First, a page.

Hook advised a reverse mortgage. His client would be able to receive $1,800 a month in tax-free income. "From a tax point of view, the reverse mortgage made a lot of sense," even after considering the hefty closing costs, he said.
Munnell of Boston College wishes more retirees would consider a reverse mortgage or some other means of tapping the equity in their homes. "Until now, people have not tapped [home] equity, leaving it to their kids," she said. "But we're in a new world."
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There are two options for using the equity: downsizing or a reverse mortgage. Seniors can sell their larger, more expensive home and buy a smaller, cheaper one, adding the proceeds to their retirement savings. In addition, monthly expenses should fall, also improving cash flow.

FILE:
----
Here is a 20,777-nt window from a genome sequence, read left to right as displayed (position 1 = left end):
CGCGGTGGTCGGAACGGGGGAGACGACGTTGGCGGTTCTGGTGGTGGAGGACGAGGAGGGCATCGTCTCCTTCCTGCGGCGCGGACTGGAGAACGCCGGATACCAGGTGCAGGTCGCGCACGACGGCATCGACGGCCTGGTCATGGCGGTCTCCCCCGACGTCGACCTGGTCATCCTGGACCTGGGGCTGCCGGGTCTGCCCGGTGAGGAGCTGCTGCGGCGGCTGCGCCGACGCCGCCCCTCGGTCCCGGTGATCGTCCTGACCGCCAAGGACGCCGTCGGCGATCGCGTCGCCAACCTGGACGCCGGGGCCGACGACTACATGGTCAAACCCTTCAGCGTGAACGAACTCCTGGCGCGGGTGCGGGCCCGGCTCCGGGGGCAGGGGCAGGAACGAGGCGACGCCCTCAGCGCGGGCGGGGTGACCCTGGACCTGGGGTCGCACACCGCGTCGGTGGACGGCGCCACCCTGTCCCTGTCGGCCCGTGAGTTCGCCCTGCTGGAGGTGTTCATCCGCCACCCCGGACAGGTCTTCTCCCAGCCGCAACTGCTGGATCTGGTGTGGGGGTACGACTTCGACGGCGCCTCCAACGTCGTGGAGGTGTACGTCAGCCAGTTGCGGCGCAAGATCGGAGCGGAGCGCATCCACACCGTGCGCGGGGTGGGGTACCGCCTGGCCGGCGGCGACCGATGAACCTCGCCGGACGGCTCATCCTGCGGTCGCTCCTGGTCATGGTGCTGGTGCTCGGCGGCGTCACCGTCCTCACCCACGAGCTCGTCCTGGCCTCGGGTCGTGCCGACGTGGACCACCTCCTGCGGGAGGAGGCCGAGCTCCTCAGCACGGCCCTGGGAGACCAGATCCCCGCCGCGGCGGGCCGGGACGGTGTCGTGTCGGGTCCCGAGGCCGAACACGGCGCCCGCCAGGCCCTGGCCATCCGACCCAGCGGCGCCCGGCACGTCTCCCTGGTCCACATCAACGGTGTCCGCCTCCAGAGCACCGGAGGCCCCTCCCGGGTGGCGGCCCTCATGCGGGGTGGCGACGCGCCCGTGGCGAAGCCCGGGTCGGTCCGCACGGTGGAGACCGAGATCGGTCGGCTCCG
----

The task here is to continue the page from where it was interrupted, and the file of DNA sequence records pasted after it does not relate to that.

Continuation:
Retirees might then consider a reverse mortgage, she said. A self-described "reverse mortgage enthusiast," Munnell said that reverse mortgages are most appropriate for people who are living in the house they want to stay in for the rest of their lives. (Munnell is a member of the board of directors of Longbridge Financial, a reverse mortgage originator.)
"You don't want to go through the expense of signing up for the mortgage and then deciding you can't get up the stairs," she said.